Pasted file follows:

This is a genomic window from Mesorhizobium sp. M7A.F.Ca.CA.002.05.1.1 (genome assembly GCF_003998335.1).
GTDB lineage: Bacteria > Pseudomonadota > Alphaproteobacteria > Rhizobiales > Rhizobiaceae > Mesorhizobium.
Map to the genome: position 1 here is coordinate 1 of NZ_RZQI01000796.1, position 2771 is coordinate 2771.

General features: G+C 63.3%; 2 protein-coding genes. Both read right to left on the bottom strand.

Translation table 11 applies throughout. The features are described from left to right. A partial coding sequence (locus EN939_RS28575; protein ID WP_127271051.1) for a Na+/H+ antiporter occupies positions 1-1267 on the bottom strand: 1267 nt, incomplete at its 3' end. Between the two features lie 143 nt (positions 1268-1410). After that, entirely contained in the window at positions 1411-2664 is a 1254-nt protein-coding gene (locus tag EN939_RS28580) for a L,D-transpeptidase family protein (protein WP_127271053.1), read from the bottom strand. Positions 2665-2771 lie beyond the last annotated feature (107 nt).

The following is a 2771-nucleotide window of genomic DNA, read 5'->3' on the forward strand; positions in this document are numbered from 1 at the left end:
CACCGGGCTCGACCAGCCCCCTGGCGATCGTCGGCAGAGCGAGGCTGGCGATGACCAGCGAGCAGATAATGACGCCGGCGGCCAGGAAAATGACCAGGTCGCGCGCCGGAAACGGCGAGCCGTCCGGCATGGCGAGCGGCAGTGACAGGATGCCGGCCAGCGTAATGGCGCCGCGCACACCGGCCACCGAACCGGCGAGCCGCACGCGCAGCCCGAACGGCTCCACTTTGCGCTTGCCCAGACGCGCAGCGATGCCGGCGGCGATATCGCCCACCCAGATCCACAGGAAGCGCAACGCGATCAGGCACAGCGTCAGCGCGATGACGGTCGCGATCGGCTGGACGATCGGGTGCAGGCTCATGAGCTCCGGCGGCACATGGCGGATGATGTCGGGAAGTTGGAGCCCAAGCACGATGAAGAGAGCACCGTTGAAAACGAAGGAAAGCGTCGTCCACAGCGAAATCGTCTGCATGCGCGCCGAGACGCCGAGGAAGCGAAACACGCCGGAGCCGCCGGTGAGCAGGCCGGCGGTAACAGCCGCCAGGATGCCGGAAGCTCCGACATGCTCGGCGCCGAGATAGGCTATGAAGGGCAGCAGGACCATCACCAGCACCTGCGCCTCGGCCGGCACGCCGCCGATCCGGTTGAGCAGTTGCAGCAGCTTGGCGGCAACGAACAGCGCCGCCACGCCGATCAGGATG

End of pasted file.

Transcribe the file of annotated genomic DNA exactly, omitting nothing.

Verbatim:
This is a genomic window from Mesorhizobium sp. M7A.F.Ca.CA.002.05.1.1 (genome assembly GCF_003998335.1).
GTDB lineage: Bacteria > Pseudomonadota > Alphaproteobacteria > Rhizobiales > Rhizobiaceae > Mesorhizobium.
Map to the genome: position 1 here is coordinate 1 of NZ_RZQI01000796.1, position 2771 is coordinate 2771.

General features: G+C 63.3%; 2 protein-coding genes. Both read right to left on the bottom strand.

Translation table 11 applies throughout. The features are described from left to right. A partial coding sequence (locus EN939_RS28575; protein ID WP_127271051.1) for a Na+/H+ antiporter occupies positions 1-1267 on the bottom strand: 1267 nt, incomplete at its 3' end. Between the two features lie 143 nt (positions 1268-1410). After that, entirely contained in the window at positions 1411-2664 is a 1254-nt protein-coding gene (locus tag EN939_RS28580) for a L,D-transpeptidase family protein (protein WP_127271053.1), read from the bottom strand. Positions 2665-2771 lie beyond the last annotated feature (107 nt).

The following is a 2771-nucleotide window of genomic DNA, read 5'->3' on the forward strand; positions in this document are numbered from 1 at the left end:
CACCGGGCTCGACCAGCCCCCTGGCGATCGTCGGCAGAGCGAGGCTGGCGATGACCAGCGAGCAGATAATGACGCCGGCGGCCAGGAAAATGACCAGGTCGCGCGCCGGAAACGGCGAGCCGTCCGGCATGGCGAGCGGCAGTGACAGGATGCCGGCCAGCGTAATGGCGCCGCGCACACCGGCCACCGAACCGGCGAGCCGCACGCGCAGCCCGAACGGCTCCACTTTGCGCTTGCCCAGACGCGCAGCGATGCCGGCGGCGATATCGCCCACCCAGATCCACAGGAAGCGCAACGCGATCAGGCACAGCGTCAGCGCGATGACGGTCGCGATCGGCTGGACGATCGGGTGCAGGCTCATGAGCTCCGGCGGCACATGGCGGATGATGTCGGGAAGTTGGAGCCCAAGCACGATGAAGAGAGCACCGTTGAAAACGAAGGAAAGCGTCGTCCACAGCGAAATCGTCTGCATGCGCGCCGAGACGCCGAGGAAGCGAAACACGCCGGAGCCGCCGGTGAGCAGGCCGGCGGTAACAGCCGCCAGGATGCCGGAAGCTCCGACATGCTCGGCGCCGAGATAGGCTATGAAGGGCAGCAGGACCATCACCAGCACCTGCGCCTCGGCCGGCACGCCGCCGATCCGGTTGAGCAGTTGCAGCAGCTTGGCGGCAACGAACAGCGCCGCCACGCCGATCAGGATG